“I lived in very basic hospital accommodation on York Avenue in the Upper East Side of Manhattan and I had no television and no Internet. For years, similar to a lot of people, I considered myself to be a writer without actually doing a lot of writing. Moving to New York and living in those circumstances, I said to myself, ‘well, you’d better do it now, this is the time, this is really it, this is the opportunity’,” Dr Duffy states.
The main benefit, which he derived from the class, was gaining the discipline to make writing a part of his daily life.
“It’s not that they teach you how to write or anything like that, but you get exposed to a lot of different writers and they force you to read an awful lot. They set various small exercises that lead on to other things and it basically gets you out of your own head. I found that I started taking it very seriously. I would try and do it every day and I kept that going since then.”
The original idea behind Orca actually dates from one of these writing exercises. After Dr Duffy won the Francis McManus award in 2011, he had been working on the novel for three or four years. While winning the award did not give him additional confidence, it did provide a spur to take his writing even more seriously.
“I don’t think you’re ever confident really because it’s such a struggle,” Dr Duffy remarks.
“You never feel that what you’re doing is very good at all, but if you do feel that you’re usually wrong. But it wasn’t so much confidence, it was more that I felt that I’d have to back it up.”
An editor at a publishing house made contact with Dr Duffy in light of the award win and reviewed an early draft of the novel. Although he passed on the novel, Dr Duffy credits him with making invaluable suggestions, without which he says the publication of the novel would not be possible. Work on the novel continued, he followed this advice and a Dublin literary agent took on Dr Duffy as a client.
Last July, the agent contacted him to say that publishing company Granta was interested in publishing the novel. Its name, This Living and Immortal Thing comes from a poem called Cancer by Stanley Plumly, which was published in the New Yorker.
“It’s very different from my work but that poem in particular, I just couldn’t believe how good it was when I read it, some of the language in it is so beautiful and the descriptions of cancer in it were lyrical, also imaginative. It’s a very associative piece of work and kind of nostalgic, which is not like my novel at all.”
Although cancer is a key part of the book, the narrative also tackles concepts like the isolation that comes with emigration, though the protagonist’s loneliness is also related to his familial situation and work.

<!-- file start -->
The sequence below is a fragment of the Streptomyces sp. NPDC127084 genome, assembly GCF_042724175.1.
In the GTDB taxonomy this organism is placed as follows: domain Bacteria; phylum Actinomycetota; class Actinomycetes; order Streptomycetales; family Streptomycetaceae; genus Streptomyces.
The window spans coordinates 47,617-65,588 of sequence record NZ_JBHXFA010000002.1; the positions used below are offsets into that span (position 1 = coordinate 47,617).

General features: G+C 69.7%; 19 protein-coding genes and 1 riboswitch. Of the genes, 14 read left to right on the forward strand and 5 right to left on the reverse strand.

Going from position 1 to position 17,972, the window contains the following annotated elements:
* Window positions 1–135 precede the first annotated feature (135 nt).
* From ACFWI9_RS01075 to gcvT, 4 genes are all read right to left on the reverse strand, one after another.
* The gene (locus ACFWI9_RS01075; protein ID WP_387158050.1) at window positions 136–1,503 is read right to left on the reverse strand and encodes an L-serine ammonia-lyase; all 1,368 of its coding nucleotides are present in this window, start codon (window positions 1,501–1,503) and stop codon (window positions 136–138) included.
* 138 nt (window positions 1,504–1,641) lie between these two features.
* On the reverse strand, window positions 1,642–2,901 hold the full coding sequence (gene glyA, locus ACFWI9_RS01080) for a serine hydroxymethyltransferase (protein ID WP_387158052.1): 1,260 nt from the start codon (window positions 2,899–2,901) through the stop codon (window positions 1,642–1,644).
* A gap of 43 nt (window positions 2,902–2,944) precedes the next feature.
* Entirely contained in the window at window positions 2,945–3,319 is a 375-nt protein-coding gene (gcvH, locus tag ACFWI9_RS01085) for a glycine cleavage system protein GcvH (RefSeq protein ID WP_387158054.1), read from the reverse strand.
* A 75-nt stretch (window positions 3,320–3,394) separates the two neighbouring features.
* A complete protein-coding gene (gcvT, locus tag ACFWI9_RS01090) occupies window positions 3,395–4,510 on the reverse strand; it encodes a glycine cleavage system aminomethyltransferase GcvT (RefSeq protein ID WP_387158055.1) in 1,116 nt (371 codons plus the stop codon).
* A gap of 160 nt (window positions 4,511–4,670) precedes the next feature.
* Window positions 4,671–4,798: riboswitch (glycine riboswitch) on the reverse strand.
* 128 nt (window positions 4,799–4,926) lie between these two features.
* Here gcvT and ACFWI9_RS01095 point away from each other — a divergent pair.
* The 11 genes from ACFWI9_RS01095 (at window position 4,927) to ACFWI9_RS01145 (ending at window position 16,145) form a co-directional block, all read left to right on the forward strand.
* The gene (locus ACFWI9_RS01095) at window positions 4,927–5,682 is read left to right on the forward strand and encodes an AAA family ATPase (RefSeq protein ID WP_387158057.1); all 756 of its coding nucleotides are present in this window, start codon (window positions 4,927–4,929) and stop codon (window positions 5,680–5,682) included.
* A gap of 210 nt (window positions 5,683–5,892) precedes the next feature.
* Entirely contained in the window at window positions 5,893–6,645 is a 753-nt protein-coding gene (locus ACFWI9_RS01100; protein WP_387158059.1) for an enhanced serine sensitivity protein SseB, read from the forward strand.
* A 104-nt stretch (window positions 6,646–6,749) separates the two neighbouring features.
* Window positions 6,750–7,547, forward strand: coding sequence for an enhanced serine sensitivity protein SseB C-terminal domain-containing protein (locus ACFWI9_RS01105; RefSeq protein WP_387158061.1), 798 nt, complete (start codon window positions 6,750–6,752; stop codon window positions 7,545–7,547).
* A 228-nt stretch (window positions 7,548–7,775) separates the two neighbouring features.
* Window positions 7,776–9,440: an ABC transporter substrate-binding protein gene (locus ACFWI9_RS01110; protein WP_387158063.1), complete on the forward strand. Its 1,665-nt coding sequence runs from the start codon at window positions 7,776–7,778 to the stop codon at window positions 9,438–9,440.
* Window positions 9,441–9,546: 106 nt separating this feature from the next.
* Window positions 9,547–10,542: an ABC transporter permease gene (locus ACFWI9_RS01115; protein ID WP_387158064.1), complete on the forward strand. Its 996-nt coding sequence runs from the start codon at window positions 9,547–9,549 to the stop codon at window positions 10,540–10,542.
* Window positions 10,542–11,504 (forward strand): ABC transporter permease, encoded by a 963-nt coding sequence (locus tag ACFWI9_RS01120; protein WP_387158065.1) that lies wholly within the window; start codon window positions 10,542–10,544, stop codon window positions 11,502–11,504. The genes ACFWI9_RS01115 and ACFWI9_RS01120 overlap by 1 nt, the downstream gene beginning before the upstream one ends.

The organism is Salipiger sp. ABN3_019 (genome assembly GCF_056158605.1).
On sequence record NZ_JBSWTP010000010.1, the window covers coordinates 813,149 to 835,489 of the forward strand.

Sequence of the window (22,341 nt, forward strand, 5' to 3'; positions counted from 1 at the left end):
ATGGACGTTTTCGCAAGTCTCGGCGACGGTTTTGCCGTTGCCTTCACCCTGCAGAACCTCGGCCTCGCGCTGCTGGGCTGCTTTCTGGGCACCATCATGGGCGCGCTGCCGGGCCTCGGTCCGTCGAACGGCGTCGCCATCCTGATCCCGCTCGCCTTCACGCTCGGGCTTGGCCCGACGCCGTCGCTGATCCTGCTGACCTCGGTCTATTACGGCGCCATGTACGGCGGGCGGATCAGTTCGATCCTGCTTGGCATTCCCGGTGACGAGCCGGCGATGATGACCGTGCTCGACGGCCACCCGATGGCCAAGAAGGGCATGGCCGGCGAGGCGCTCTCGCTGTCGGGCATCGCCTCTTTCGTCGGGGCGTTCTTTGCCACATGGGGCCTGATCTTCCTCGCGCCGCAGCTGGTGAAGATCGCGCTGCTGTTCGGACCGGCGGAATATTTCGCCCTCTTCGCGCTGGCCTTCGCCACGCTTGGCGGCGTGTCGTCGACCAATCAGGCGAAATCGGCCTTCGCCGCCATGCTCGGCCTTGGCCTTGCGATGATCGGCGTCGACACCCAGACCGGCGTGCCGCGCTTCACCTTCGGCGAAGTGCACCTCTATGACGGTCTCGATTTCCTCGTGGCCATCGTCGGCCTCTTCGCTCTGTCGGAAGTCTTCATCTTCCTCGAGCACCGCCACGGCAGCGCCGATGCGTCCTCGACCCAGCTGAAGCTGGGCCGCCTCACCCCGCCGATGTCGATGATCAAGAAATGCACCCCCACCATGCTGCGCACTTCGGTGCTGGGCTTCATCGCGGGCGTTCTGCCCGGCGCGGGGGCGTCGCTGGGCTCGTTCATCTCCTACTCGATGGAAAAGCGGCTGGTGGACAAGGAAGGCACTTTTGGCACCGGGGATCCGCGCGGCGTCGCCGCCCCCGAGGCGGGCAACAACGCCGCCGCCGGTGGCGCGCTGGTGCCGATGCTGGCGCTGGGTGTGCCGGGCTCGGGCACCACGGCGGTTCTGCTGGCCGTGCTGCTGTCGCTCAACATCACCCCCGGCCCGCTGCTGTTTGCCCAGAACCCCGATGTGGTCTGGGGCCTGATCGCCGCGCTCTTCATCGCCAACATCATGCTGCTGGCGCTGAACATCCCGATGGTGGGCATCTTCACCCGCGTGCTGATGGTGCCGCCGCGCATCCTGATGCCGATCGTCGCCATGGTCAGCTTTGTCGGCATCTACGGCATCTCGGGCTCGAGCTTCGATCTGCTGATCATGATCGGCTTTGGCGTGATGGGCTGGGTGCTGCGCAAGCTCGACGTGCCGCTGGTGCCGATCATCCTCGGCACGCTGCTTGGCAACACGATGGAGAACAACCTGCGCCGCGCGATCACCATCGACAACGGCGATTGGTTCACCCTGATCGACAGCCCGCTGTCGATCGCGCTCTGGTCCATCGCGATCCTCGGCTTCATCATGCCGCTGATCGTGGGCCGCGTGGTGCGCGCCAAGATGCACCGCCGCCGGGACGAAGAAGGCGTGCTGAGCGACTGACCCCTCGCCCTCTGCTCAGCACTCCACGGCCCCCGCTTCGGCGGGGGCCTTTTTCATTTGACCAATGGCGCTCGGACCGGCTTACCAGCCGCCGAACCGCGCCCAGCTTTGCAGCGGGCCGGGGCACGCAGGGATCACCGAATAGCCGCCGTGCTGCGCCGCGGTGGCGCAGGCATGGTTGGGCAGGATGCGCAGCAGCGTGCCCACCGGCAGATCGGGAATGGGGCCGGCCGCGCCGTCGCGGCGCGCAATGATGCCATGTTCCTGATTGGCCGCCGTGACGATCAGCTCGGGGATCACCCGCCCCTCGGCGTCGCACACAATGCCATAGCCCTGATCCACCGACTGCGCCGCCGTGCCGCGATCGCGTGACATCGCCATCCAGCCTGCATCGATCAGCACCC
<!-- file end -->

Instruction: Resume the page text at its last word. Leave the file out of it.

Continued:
“He is isolated and one of the easy ways to do that is make him an emigrant, but he’s also separated from his wife, and, in a sense, he’s retreated from life to work in a laboratory. When you think about it, in science, a laboratory is probably the most controlled environment on earth; it’s as protected as it gets. Everything is pre-determined, everything is measured out, quantified. There must be a reason why he has gone there. So I suppose the underlying narrative of the novel is how he emerges from that and re-engages with life or reality.”
As regards his process, Dr Duffy says he is not an advance plotter, but rather he allows the story to evolve through the characters over time.
Asked what has been the best writing advice he ever received, Dr Duffy relays the line from Danish author Isak Dinesen: “Write a little every day without hope or despair.” He believes it to be a sturdy maxim for any would-be writer to abide by. For what comes across from talking to Dr Duffy is that, while many aspire to have their name on a book cover, the key to success in writing, like many other areas in life, is hard work and dedication. He does not think of his own writing in the dualistic terms of being either easy or a struggle, but rather something that he has chosen to devote himself to. For Dr Duffy, writing is something that makes life clearer and helps him process the world.
“It’s how I do my thinking and how I interrogate and analyse both myself and the world around me,” he says.
“The person that I am when I’m writing is much more intelligent than the person that’s walking on the street. Things slow down when you’re writing and also your memory is better. Mysterious things occur to you, imaginative things, and you have a memory for things. I just enjoy that clarity that you get with writing. I like the trudge of doing it every day. I like the relentlessness of that. I do some running as well and it’s sort of similar. I like having something that you can sit down at every day, particularly in recent times with the new baby. A relatively short period of time, early in the morning before anyone else is up. It’s nice to have that part of each day where you can just focus on that.”
While Chekov saw writing and medicine as being mutually exclusive, Dr Duffy says that they have more in common than might be realised.
“I’m always struck by the similarities between writing as an art form and science, in that there’s bad science just as there’s bad writing, but in both good science and good writing there has to be a truthfulness about it and a rigour. With science, obviously you can quantify that, you can measure it, whereas in writing, it’s subjective but you can still measure it against your own experience, so if you’re reading good writing, you recognise it. You recognise what the author is saying — it rings true to you.”
The final article of this three-part interview series on doctors and the arts will appear on 13 August